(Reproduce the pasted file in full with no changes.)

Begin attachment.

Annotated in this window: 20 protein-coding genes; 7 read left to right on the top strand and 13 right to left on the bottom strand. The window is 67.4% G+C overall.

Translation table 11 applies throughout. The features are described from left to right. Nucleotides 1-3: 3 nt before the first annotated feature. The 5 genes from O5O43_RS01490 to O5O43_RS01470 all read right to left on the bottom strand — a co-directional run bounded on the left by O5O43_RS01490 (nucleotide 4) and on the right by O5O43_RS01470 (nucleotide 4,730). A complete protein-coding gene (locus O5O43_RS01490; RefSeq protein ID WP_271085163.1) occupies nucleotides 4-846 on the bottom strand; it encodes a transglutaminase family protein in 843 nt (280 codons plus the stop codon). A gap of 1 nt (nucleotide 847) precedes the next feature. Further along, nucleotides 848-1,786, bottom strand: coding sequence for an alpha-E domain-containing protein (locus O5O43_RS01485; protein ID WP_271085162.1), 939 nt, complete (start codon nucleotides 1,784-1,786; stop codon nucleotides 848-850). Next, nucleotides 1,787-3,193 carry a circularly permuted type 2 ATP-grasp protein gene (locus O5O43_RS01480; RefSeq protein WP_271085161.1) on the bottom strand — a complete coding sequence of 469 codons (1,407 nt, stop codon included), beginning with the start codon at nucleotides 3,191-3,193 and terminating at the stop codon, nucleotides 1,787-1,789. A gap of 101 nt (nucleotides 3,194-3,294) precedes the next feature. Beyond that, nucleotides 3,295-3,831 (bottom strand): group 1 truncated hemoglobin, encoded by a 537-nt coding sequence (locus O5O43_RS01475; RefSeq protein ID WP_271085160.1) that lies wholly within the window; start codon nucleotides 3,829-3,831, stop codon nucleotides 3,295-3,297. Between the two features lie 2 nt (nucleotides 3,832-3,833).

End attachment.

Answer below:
Annotated in this window: 20 protein-coding genes; 7 read left to right on the top strand and 13 right to left on the bottom strand. The window is 67.4% G+C overall.

Translation table 11 applies throughout. The features are described from left to right. Nucleotides 1-3: 3 nt before the first annotated feature. The 5 genes from O5O43_RS01490 to O5O43_RS01470 all read right to left on the bottom strand — a co-directional run bounded on the left by O5O43_RS01490 (nucleotide 4) and on the right by O5O43_RS01470 (nucleotide 4,730). A complete protein-coding gene (locus O5O43_RS01490; RefSeq protein ID WP_271085163.1) occupies nucleotides 4-846 on the bottom strand; it encodes a transglutaminase family protein in 843 nt (280 codons plus the stop codon). A gap of 1 nt (nucleotide 847) precedes the next feature. Further along, nucleotides 848-1,786, bottom strand: coding sequence for an alpha-E domain-containing protein (locus O5O43_RS01485; protein ID WP_271085162.1), 939 nt, complete (start codon nucleotides 1,784-1,786; stop codon nucleotides 848-850). Next, nucleotides 1,787-3,193 carry a circularly permuted type 2 ATP-grasp protein gene (locus O5O43_RS01480; RefSeq protein WP_271085161.1) on the bottom strand — a complete coding sequence of 469 codons (1,407 nt, stop codon included), beginning with the start codon at nucleotides 3,191-3,193 and terminating at the stop codon, nucleotides 1,787-1,789. A gap of 101 nt (nucleotides 3,194-3,294) precedes the next feature. Beyond that, nucleotides 3,295-3,831 (bottom strand): group 1 truncated hemoglobin, encoded by a 537-nt coding sequence (locus O5O43_RS01475; RefSeq protein ID WP_271085160.1) that lies wholly within the window; start codon nucleotides 3,829-3,831, stop codon nucleotides 3,295-3,297. Between the two features lie 2 nt (nucleotides 3,832-3,833).